The authors next wanted to discern the relative contribution of CD4+ TRM cells to brain inflammation during the chronic phase of EAE from that of circulating CD4+T cells. To do this, the authors induced EAE in two sets of mice, with one set receiving the S1P antagonist, FTY720 or CD4+-depleting antibody for 18 days following the disease peak (d8; before the establishment of bona fide CD4+ TRM in the CNS), and the other set receiving FTY720 or CD4+ depletion for the same duration at the chronic phase of disease (d40; when CD4+ TRM have been established). Strikingly, mice receiving FTY720 or CD4+ depletion during the early phase of disease had almost a complete remission in clinical score. In contrast, mice receiving these treatments during the chronic phase of disease had no change in the clinical scores of EAE. These findings suggest that circulating CD4+ T cells are dispensable for maintaining chronic inflammation during EAE in the presence of CD4+ TRM.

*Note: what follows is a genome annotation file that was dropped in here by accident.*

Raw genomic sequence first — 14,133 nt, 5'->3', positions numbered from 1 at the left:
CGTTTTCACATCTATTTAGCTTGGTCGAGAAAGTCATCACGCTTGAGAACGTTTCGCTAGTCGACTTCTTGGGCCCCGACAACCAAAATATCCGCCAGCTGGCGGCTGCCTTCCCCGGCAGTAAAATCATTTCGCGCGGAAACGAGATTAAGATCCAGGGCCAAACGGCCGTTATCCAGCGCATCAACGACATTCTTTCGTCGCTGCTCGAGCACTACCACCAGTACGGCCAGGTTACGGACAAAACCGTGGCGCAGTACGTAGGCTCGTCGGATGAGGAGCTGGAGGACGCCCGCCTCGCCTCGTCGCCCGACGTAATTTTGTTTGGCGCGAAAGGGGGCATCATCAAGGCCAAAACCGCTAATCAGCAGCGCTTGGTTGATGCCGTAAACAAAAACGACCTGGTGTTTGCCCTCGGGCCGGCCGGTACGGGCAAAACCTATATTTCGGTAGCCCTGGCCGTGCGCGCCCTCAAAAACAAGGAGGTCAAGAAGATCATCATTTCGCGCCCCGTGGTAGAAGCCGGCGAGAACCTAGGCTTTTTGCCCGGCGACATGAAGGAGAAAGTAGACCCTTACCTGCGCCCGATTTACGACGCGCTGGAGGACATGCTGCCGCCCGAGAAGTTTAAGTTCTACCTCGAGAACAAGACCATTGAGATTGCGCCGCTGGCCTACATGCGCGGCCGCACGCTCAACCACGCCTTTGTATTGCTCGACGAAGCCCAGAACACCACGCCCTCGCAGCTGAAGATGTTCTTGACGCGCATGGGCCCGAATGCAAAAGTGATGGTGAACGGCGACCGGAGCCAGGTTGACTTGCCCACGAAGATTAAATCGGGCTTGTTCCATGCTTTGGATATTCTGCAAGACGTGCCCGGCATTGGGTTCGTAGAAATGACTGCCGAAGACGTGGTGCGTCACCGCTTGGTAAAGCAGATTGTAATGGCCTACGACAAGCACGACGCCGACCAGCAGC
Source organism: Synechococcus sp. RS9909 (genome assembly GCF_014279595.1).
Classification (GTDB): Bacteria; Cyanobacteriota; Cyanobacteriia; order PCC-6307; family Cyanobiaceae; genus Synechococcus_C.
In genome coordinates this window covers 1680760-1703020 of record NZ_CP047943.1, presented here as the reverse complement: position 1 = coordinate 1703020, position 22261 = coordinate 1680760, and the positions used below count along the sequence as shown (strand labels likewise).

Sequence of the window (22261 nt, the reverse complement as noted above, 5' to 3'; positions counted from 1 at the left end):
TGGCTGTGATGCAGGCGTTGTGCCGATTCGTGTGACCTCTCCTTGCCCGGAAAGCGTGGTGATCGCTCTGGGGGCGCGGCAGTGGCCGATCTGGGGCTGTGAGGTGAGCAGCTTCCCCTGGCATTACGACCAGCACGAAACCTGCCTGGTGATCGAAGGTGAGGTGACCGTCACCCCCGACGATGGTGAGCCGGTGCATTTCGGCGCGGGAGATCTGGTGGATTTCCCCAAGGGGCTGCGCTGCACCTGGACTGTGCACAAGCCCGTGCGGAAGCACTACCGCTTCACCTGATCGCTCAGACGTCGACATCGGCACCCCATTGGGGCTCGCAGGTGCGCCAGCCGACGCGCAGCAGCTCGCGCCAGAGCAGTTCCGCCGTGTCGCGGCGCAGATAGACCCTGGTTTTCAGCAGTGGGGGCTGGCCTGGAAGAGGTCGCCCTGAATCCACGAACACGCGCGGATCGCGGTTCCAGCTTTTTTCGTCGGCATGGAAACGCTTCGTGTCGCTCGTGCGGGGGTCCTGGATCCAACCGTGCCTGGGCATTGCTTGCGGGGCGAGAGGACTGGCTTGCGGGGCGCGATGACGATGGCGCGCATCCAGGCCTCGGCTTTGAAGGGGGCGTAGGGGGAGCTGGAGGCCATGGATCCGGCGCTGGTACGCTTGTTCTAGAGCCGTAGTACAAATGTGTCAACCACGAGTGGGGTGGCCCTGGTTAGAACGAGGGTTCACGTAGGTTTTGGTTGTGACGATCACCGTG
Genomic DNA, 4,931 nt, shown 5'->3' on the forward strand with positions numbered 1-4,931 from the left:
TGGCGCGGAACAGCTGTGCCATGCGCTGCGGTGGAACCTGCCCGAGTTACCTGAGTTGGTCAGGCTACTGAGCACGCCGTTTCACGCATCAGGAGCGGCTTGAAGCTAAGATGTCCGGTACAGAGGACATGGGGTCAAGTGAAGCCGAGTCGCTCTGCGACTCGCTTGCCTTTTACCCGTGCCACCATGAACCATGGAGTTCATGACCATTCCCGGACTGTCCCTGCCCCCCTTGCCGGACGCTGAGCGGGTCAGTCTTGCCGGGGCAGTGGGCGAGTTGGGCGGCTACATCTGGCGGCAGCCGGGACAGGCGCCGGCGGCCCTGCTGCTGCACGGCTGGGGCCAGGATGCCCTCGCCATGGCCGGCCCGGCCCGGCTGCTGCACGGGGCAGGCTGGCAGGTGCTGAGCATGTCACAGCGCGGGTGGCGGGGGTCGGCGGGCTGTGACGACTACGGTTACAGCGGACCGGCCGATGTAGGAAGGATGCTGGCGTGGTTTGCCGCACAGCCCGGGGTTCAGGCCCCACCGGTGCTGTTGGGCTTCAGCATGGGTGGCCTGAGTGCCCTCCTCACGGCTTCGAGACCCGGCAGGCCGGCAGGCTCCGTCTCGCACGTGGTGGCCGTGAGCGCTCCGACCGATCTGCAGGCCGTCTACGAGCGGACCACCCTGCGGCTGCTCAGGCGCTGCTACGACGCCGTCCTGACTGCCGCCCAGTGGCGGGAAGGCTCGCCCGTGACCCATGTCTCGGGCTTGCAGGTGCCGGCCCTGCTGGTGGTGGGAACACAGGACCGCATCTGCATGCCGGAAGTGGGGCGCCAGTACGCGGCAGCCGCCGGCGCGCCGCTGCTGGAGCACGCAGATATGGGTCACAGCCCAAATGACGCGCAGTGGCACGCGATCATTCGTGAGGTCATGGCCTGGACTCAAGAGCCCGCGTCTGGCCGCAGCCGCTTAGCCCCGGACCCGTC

Lastly the authors sought to see if CD4+ TRM depletion can alleviate chronic EAE. To address this question, the group administered NAD to mice during the chronic phase of EAE, in the presence of CD4+ T cell depletion. NAD treatment leads to engagement of the P2RX7 receptor on CD4+ TRM cells therefore leading to NAD-induced cell death. The results of their experiment indicated that CD4+ TRM depletion can alleviate the clinical score of chronic EAE. Together, these results implicate CD4+ TRMas drivers of chronic autoimmune neuroinflammation in both mice and humans.


  • It is now being commonly appreciated that meningeal inflammation is associated with the demyelination of MS. Furthermore, recent work using mouse models of EAE stratify between the brain parenchyma, the dura mater, and the leptomeninges. The preprint does not mention whether the region they call the “brain” is the brain parenchyma, or whether it includes the leptomeninges anatomically located above the parenchyma. A further stratification of whether the CD4+ TRM cell aggregates are present in the brain, the leptomeninges, or the dura mater during chronic EAE would be helpful in strengthening the authors claims.